Since the beginning of the pandemic, our interactions with others have been limited like never before. However, this has encouraged many people to get more creative with how they express their love and friendship. That’s where the five love languages come in.
What are love languages?
The theory of the five love languages was developed by Gary Chapman over 25 years ago. The idea behind them is that everyone has different preferences about how they like to receive and give love. These love languages are most often applied to romantic relationships, but they can also be used to develop friendships and bonds between family members.
Recently, Google searches for love languages have surged. Searches for “5 love languages list” increased by 743 per cent between April 2020 and April 2021, and searches for “love language examples” grew by 367 per cent in the same time frame. Clearly, people have been putting more effort than ever into understanding their loved ones and maintaining strong connections despite the physical distance. For couples, lockdown has shown just how important it is to listen to one another and strengthen relationships – whether isolating together or separately.
So, now that we know how important this trend has become over the past year, let’s take a closer look at each of the love languages. By doing this, we can show you how they can be used to express love to your partner, a friend, or a family member.
How to find out my love language?
First things first, you’ll need to figure out your own love language and the love language of the person you want to build your bond with. To do this, take the 5 Love Languages quiz. There are different quiz options for couples, singles, teens, and children, so you can find the right set of questions to suit your situation. Once you’ve completed the quiz, you’ll be able to talk to your partner about which language means the most to you both out of the following options.
Words of affirmation
Words of affirmation are a crucial part of any happy relationship. Over the past year, words of kindness have been more important than ever, as they can be heard simply by picking up the phone or logging onto a Zoom call. In fact, mobile call time rose by half after the start of the COVID-19 lockdown, showing that people instantly dedicated more time to staying in touch with one another once restrictions were introduced.
Some people can find it difficult to express exactly how they feel, but if this love language is important to someone in the relationship, it’s time to work on vocalising your love!
Physical touch is critical to many relationships, but over the course of the pandemic, this love language has been lacking for many. According to a survey by YouGov, hugging came joint eighth in the list of things that people were most looking forward to after the easing of restrictions. This makes perfect sense – hugging and other types of interpersonal touch are known to boost levels of oxytocin, otherwise known as the “love hormone”, which results in a surge of happiness.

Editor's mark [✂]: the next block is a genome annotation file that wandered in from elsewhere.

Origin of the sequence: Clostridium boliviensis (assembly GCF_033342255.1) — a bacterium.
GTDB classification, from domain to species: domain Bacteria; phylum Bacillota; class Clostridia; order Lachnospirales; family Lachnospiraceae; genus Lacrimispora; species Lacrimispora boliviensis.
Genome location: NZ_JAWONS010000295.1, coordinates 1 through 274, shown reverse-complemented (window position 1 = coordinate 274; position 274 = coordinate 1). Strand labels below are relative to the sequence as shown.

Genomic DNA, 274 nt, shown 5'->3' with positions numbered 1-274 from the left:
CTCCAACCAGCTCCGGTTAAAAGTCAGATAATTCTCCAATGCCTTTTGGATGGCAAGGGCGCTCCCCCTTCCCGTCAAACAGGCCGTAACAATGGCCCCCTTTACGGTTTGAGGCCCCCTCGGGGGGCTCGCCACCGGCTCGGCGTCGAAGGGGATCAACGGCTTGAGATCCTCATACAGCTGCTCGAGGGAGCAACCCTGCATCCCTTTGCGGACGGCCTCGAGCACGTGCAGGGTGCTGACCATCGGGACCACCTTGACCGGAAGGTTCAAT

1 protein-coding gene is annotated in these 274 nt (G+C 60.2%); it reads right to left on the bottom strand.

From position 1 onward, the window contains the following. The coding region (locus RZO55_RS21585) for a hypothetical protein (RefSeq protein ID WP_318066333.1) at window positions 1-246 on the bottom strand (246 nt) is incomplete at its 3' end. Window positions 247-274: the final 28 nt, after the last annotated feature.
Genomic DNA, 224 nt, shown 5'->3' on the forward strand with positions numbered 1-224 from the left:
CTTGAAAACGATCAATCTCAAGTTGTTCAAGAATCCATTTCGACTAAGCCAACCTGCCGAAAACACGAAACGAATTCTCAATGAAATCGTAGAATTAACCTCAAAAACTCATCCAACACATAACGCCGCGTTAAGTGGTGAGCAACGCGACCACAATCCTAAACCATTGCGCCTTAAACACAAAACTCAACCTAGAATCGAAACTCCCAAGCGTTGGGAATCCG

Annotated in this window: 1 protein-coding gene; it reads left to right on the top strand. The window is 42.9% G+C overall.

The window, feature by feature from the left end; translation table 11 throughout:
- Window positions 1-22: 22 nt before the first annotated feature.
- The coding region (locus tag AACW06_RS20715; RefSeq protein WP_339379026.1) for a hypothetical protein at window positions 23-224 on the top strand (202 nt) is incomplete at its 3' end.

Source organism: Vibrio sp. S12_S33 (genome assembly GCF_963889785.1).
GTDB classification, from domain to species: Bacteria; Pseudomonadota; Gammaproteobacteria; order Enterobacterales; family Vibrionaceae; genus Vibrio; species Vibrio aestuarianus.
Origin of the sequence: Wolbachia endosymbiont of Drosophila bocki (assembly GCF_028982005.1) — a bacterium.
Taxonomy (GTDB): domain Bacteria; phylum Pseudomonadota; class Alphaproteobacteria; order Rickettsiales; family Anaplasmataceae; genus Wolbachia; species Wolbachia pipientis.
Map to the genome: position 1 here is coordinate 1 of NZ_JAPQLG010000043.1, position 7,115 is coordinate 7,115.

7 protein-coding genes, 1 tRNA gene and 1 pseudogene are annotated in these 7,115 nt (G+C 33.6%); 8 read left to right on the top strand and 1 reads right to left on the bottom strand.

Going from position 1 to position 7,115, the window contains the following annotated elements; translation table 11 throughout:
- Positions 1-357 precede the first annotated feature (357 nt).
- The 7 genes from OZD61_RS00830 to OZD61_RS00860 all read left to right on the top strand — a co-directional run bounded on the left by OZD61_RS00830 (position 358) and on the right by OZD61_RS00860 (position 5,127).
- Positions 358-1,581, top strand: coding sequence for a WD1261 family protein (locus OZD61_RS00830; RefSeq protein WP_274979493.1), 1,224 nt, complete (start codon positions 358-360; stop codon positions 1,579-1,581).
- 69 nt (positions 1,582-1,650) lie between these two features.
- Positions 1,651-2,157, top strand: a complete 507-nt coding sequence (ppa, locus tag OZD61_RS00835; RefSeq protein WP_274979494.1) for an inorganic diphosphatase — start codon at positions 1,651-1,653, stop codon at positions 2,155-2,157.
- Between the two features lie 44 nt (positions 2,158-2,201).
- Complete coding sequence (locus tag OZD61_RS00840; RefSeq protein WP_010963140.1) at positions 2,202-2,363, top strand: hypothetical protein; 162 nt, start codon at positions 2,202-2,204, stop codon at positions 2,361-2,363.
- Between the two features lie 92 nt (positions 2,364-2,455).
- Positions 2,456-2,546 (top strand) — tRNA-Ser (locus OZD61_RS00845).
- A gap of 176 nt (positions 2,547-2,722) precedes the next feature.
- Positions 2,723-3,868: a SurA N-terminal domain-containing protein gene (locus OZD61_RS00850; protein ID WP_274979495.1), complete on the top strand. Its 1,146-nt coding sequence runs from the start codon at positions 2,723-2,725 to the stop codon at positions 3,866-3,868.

With the restrictions on hugging finally being lifted, it’s now far easier to show your nearest and dearest how much they mean to you via this love language.
For many people, gifts act as a symbol of love. Whether they’re big or small, it’s all about the thought that you put into a gift, so the more personal the better. Luckily, we can now purchase pretty much anything online, so whether you want to buy your partner a box of chocolates or a diamond ring, it’s still possible even if you aren’t in the same location right now.
Neil Dutta, the owner of Angelic Diamonds, says that he has noticed a trend of more people buying jewellery as gifts during the lockdowns.
“Normally, we mainly see people buying engagement rings, but over lockdown, other jewellery types have become more popular, such as promise rings,” he explains. “Our customers have been looking for pieces that can work as a token of their love, especially if they can’t be with their other half in person.”
Acts of service
Acts of service is another love language that has been difficult to perform during lockdown, and it’s one that requires a bit of creativity. If this is the main love language of your partner, friend, or family member, the best thing to do is try to pinpoint what might be making them stressed and think of ways to lessen that burden. Acts of service don’t have to be huge gestures; try and think of some simple, everyday actions that might make their lives a little easier.
Quality time is a key element of most relationships. If this is your partner’s main love language, be sure to take that on board and think of ways that you can spend more time together, just the two of you. Loneliness levels have peaked over the past year, and anyone who has quality time as their top love language is likely to have found this period particularly challenging. Since spring 2020, loneliness levels in Britain have increased, with 5 per cent of people (about 2.6 million) saying that they felt lonely either “often” or “always”.
Now that restrictions are lifting, try and prioritise quality time – especially if it’s your partner’s main love language. If you’ve been apart throughout lockdown, you can start making up for lost time.
It’s been harder than ever to build and maintain connections over the last year, but people everywhere have fought against the odds and expressed more love than ever. The booming search volumes around love languages show that relationships and strong emotional connections have been a top priority over the lockdowns, and hopefully, we’ll see this trend continue in the future.